La Maialata

Maialata stems from the italian word for pig: maiale. What this boils down to (or gets cooked for that matter) is a whole lot of hog plus a great amount of people at La Maialata. These convivial pork roasts occur all over Italy, but the great thing about the ones in smaller communities is that good food, cheap wine, and a guy playing the accordion can be had for a steal in a place where the population numbers not more than 200.


Piglets roasting over an open fire…

Instead of one gigantic pig there were smaller ones on the spit. A basting brush fashioned from several rosemary branches tied together was used to coat the skin with olive oil.

Fagioli con cipolla (beans with onion) – beans w/onions is more of a tuscan dish but the appetite for beans has no regional boundaries.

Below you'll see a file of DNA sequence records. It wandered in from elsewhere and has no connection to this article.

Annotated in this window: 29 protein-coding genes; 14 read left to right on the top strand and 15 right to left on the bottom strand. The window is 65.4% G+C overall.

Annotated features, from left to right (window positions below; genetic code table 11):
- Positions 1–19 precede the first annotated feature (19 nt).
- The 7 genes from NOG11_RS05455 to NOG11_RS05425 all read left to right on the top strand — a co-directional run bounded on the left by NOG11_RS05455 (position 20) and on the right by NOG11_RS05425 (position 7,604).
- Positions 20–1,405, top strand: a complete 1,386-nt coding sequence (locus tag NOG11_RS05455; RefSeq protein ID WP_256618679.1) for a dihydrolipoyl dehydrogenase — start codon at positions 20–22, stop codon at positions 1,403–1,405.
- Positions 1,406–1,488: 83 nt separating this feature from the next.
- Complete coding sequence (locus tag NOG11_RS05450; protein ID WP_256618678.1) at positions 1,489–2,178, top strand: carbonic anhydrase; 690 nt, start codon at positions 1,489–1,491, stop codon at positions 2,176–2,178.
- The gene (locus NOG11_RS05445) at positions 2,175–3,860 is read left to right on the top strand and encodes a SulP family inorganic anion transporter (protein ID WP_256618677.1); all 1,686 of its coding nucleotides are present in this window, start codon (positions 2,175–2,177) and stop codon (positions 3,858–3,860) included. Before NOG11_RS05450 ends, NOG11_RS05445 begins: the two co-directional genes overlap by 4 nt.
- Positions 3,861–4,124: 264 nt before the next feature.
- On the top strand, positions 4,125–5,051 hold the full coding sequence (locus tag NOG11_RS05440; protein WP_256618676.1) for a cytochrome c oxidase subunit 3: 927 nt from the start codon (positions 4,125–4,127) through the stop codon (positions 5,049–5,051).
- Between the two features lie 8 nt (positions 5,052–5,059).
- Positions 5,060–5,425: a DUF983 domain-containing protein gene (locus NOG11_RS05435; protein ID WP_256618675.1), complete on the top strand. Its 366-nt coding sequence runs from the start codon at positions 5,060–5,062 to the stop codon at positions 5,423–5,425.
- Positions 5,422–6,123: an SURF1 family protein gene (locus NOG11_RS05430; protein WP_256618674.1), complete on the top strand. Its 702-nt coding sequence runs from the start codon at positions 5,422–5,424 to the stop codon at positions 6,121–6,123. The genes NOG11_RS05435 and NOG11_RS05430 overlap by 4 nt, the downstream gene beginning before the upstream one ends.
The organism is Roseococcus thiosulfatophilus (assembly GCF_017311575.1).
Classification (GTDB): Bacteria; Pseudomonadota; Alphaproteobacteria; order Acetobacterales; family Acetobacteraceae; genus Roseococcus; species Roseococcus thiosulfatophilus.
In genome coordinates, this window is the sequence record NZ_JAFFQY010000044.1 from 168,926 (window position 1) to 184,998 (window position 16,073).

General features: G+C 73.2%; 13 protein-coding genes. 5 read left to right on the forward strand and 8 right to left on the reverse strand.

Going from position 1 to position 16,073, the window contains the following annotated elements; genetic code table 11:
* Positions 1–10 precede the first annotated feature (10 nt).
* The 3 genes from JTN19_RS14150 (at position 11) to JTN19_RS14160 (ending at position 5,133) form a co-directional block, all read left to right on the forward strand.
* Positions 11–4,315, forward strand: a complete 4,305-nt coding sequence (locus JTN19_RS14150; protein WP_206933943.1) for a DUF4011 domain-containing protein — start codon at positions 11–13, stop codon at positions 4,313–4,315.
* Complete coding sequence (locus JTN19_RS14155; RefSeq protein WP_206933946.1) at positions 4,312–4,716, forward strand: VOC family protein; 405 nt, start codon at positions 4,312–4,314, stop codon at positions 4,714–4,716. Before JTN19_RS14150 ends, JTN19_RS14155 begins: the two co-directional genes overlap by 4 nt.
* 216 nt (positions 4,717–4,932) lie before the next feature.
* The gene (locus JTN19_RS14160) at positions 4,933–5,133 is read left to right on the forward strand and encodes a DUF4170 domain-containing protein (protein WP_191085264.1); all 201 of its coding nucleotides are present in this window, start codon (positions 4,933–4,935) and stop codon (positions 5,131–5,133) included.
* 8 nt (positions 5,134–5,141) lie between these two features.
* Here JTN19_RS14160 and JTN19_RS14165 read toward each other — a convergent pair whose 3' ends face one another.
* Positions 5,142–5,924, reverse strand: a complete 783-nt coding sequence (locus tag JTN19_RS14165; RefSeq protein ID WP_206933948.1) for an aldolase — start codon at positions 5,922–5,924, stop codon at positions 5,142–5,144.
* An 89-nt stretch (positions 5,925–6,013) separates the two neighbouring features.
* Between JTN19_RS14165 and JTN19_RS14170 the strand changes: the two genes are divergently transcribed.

Nervetti – the word means “little nerves”. It’s a salad of pickled calf’s foot, usually with onions and beans or mixed vegetables.

Casoncelli

Casoncelli alla bergamasca – another pasta named after its environs (Bergamo). Filled with seasoned sausage and laced with melted butter and grated cheese. Delicious!

Porchetta e polenta

Guess how long is the salame...Porchetta and polenta. We also got some grilled red bell peppers and zucchini, plus a side order of fried calamari with lemon. All of this was enough for both of us until I saw an order for pork ribs, and why not add on a serving of that nervetti salad?

How long is the salame? Guess and it’ll be yours!
There was no blue ribbon pie competition or watermelon-eating contest to speak of, but the chance to win a salame had patrons handing over euros without hesitation. Too funny where they decided to hang it. When we seated ourselves in the food tent, I looked up and said, “Wha…! Hey, there’s a salame dangling from the rafters!!”

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